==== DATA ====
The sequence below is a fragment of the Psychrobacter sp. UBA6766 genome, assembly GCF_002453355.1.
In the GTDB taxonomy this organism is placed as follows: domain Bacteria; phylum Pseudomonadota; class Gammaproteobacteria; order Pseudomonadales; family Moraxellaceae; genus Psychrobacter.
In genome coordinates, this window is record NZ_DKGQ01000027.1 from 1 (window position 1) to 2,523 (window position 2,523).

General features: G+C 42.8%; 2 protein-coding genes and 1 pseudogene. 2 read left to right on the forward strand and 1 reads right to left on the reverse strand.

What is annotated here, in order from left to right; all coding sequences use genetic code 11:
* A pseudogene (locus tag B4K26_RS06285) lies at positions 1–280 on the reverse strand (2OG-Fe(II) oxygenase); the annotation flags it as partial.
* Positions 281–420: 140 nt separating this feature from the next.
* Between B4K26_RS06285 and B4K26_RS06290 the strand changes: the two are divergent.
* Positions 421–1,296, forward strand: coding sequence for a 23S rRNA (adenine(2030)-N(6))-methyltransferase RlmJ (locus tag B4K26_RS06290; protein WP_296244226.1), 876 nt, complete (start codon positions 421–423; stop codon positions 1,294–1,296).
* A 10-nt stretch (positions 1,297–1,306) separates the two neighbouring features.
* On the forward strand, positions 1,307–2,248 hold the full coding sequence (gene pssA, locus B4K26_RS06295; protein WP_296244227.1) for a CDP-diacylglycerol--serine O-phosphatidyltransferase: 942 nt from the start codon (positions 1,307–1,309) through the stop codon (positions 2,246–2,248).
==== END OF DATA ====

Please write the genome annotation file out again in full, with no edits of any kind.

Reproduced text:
The sequence below is a fragment of the Psychrobacter sp. UBA6766 genome, assembly GCF_002453355.1.
In the GTDB taxonomy this organism is placed as follows: domain Bacteria; phylum Pseudomonadota; class Gammaproteobacteria; order Pseudomonadales; family Moraxellaceae; genus Psychrobacter.
In genome coordinates, this window is record NZ_DKGQ01000027.1 from 1 (window position 1) to 2,523 (window position 2,523).

General features: G+C 42.8%; 2 protein-coding genes and 1 pseudogene. 2 read left to right on the forward strand and 1 reads right to left on the reverse strand.

What is annotated here, in order from left to right; all coding sequences use genetic code 11:
* A pseudogene (locus tag B4K26_RS06285) lies at positions 1–280 on the reverse strand (2OG-Fe(II) oxygenase); the annotation flags it as partial.
* Positions 281–420: 140 nt separating this feature from the next.
* Between B4K26_RS06285 and B4K26_RS06290 the strand changes: the two are divergent.
* Positions 421–1,296, forward strand: coding sequence for a 23S rRNA (adenine(2030)-N(6))-methyltransferase RlmJ (locus tag B4K26_RS06290; protein WP_296244226.1), 876 nt, complete (start codon positions 421–423; stop codon positions 1,294–1,296).
* A 10-nt stretch (positions 1,297–1,306) separates the two neighbouring features.
* On the forward strand, positions 1,307–2,248 hold the full coding sequence (gene pssA, locus B4K26_RS06295; protein WP_296244227.1) for a CDP-diacylglycerol--serine O-phosphatidyltransferase: 942 nt from the start codon (positions 1,307–1,309) through the stop codon (positions 2,246–2,248).